Gateway Review 2013

In February 2013, a Gateway Review was conducted to assess the level of preparation and realisation of AERIUS.

In preparation of the review, PBLQ HEC conducted a study into the quality of the development process. The results from this study are presented below; the results from the Gateway Review itself are intended for the participants in the study. 


PBLQ HEC characterises the context of the development process as innovative in content and complicated in governance. On the one hand, a study must be conducted into the ways in which calculation methods could be implemented most effectively for determining the nitrogen depositions of certain installations. On the other hand, during the development process, the AERIUS team has to work on both government and public support for the instruments to be developed. Discussions are still ongoing between the competent authorities.

The reviewers have complemented the development team on the way it made its ideas and suggestions open to discussion via workshops with people in the field, and subsequently has used the results in aid of functionality. However, the reviewers also stated that the instrument still needs to prove itself in actual practice. Other important observations concern the lack of a functional architecture and of sufficient functional and technical documentation.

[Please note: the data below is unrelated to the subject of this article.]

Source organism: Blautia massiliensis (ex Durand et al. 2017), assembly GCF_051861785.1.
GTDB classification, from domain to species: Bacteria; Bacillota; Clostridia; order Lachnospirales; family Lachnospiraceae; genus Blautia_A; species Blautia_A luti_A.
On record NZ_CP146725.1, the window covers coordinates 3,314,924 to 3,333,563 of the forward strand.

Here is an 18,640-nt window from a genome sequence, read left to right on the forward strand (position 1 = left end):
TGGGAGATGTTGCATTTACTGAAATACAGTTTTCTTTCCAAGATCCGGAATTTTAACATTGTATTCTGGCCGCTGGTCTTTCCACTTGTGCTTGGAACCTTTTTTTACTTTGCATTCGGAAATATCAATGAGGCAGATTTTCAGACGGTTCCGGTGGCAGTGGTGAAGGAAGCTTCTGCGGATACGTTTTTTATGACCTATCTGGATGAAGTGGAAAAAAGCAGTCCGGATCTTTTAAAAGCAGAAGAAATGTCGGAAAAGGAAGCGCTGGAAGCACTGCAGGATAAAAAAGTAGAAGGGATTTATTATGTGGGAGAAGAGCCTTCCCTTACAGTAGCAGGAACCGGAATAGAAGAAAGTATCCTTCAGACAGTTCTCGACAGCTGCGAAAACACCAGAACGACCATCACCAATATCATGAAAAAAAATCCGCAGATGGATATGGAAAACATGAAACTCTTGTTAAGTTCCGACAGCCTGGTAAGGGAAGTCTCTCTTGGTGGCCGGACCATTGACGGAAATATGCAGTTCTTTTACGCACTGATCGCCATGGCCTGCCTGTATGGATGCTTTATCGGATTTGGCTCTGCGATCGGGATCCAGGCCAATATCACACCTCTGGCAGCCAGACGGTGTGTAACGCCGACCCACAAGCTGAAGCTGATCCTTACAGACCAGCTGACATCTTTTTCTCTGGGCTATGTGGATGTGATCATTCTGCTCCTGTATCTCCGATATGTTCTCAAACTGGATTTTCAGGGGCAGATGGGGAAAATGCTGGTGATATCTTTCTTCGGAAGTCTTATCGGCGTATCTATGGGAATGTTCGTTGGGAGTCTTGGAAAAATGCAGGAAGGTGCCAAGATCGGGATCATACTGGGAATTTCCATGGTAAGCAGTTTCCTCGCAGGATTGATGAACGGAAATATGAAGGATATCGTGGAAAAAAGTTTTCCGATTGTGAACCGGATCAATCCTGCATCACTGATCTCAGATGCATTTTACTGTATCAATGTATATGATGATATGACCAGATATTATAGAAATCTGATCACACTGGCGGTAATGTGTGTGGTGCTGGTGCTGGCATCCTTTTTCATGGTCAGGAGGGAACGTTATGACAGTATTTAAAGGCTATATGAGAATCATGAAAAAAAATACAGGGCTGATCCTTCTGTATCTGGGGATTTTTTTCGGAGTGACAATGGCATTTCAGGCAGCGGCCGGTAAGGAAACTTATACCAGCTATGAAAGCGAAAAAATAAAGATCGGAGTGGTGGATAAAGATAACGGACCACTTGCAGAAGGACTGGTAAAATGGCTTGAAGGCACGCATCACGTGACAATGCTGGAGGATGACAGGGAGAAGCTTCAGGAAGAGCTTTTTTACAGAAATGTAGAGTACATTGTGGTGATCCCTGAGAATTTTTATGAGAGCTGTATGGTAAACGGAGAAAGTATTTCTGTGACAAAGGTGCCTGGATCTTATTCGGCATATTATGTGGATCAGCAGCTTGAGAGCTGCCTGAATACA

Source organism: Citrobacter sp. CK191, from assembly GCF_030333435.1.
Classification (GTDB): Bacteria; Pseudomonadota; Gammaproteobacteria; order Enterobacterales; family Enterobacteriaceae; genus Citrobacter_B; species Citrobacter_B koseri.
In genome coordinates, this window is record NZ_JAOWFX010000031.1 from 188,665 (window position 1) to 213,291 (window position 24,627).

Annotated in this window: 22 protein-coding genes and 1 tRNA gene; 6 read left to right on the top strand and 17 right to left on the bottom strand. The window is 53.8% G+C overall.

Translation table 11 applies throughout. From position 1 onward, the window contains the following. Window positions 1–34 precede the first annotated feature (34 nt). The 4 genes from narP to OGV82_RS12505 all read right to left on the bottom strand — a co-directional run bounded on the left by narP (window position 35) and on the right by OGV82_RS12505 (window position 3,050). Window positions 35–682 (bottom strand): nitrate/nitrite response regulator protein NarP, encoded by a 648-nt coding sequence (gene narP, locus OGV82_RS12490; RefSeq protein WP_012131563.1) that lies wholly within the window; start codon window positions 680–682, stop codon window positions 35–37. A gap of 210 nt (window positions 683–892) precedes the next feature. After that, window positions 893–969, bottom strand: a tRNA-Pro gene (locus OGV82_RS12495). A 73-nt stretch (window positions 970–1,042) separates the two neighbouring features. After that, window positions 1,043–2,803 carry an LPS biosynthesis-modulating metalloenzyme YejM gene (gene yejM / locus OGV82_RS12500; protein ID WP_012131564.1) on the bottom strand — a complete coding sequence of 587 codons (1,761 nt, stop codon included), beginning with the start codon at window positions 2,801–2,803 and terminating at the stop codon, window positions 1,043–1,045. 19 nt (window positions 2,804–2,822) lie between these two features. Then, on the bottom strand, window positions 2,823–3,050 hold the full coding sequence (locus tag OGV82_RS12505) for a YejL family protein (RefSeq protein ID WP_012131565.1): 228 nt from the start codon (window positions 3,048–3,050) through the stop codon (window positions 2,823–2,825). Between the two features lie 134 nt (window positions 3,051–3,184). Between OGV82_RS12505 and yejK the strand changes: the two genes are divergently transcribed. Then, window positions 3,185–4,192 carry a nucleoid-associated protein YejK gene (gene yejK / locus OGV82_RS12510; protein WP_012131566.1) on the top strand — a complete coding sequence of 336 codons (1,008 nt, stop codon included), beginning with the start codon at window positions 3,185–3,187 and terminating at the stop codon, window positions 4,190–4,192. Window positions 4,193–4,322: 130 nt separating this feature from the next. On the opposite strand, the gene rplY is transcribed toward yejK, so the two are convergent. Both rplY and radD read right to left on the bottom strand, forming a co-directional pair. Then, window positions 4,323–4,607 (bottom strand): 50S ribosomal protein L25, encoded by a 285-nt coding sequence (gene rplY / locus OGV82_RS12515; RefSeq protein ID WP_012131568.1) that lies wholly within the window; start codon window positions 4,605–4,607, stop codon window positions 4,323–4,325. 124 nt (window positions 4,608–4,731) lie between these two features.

1. Carry on with the current development team

The reviewers recommend that no far-reaching changes will be made to the composition of the AERIUS team, because of the fact that the collaboration and interaction between the members of the development team will only get better with time, and because together they form the memory of AERIUS. Another reason is the current level of ambition of the AERIUS programme.

2. Organise the front end of the development pathway

Create a functional architecture as a transitional product between the content and the system development pathway. Such functional architecture is to:

  • enable better estimations of the planning and costs of the functionalities to be realised, and to be able to make realistic projections of costs as well as delivery dates;
  • enable impact analyses to be conducted before the start of the sprints, and to refer costly or difficult-to-achieve wishes back to those responsible for the content;
  • enable further structuring of the development process and realisation of functionalities in a single effort, resulting in productivity improvements.

3. Organise the back end of the development pathway

  • When delivering AERIUS II.0 to the envisaged manager, try to act as if this concerns a complete delivery to a management organisation. This means that, at the time of delivery, the architectural requirements and programming qualities must be met, and that the documentation is ready for user testing and maintenance. 
  • At the completion of each sprint, spend sufficient time to update the documentation and to ensure that it continues to meet the requirements for transference.  

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